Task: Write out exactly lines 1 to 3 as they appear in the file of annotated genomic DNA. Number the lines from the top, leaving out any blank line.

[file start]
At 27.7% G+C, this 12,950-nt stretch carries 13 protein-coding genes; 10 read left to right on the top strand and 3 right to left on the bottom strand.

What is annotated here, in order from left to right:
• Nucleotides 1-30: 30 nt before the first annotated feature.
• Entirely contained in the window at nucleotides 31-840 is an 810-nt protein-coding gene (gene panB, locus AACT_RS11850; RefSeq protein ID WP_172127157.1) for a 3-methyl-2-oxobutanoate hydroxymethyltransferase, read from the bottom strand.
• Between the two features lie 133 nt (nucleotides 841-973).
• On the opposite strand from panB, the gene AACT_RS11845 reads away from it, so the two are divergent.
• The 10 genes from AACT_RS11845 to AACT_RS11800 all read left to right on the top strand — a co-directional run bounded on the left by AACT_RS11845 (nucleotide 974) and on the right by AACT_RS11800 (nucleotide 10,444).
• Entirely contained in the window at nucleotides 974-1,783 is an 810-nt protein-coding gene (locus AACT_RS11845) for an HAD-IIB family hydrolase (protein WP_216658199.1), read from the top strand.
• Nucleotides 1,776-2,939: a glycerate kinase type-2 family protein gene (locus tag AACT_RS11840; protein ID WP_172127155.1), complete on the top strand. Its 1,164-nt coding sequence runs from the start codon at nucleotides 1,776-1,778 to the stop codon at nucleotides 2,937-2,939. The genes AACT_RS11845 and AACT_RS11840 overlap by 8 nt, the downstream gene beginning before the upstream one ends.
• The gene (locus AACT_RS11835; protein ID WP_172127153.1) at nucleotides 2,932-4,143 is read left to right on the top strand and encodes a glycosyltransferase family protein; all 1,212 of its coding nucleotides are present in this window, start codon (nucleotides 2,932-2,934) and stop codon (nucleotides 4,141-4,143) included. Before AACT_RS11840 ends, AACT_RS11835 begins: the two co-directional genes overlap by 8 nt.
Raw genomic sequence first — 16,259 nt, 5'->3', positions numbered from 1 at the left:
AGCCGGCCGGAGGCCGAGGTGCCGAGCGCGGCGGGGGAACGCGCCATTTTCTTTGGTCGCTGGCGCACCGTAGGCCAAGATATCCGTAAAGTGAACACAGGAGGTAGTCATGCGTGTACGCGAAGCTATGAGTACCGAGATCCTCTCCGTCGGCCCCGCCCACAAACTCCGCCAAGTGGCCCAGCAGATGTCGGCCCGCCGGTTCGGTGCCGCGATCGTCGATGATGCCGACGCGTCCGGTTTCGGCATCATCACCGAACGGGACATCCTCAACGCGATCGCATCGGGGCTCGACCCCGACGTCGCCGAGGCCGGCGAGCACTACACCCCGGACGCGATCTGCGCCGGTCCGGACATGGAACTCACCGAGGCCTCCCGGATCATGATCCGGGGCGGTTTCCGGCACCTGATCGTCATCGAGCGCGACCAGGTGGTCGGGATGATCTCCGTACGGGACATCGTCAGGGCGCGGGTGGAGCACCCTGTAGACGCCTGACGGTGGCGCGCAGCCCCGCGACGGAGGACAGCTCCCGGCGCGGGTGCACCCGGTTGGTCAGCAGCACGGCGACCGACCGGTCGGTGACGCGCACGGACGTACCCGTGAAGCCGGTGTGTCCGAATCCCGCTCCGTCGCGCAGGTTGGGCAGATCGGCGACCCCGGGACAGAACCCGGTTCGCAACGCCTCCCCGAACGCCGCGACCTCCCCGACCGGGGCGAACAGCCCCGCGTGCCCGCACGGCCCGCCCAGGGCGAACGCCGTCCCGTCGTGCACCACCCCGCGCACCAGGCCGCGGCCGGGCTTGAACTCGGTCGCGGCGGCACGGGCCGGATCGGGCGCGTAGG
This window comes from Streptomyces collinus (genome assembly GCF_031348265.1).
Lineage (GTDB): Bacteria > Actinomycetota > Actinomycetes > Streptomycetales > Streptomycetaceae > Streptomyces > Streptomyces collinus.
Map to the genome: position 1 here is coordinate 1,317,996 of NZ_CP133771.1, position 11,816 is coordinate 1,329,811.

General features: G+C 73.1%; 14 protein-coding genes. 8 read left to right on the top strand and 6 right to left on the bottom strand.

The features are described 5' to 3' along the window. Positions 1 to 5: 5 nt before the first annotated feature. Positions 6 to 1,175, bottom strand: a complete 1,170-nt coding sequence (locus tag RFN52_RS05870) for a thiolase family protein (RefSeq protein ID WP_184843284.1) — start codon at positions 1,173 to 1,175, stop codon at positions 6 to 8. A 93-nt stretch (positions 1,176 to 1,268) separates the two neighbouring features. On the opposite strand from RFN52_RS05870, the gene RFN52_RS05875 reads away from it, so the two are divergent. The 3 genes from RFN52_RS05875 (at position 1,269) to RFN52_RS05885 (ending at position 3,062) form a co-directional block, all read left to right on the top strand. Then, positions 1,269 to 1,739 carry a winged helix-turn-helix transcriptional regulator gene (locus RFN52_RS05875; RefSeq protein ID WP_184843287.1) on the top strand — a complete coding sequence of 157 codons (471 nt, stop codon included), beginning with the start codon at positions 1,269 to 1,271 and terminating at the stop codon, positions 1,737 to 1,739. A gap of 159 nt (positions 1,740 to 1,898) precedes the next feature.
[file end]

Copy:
At 27.7% G+C, this 12,950-nt stretch carries 13 protein-coding genes; 10 read left to right on the top strand and 3 right to left on the bottom strand.

What is annotated here, in order from left to right:
• Nucleotides 1-30: 30 nt before the first annotated feature.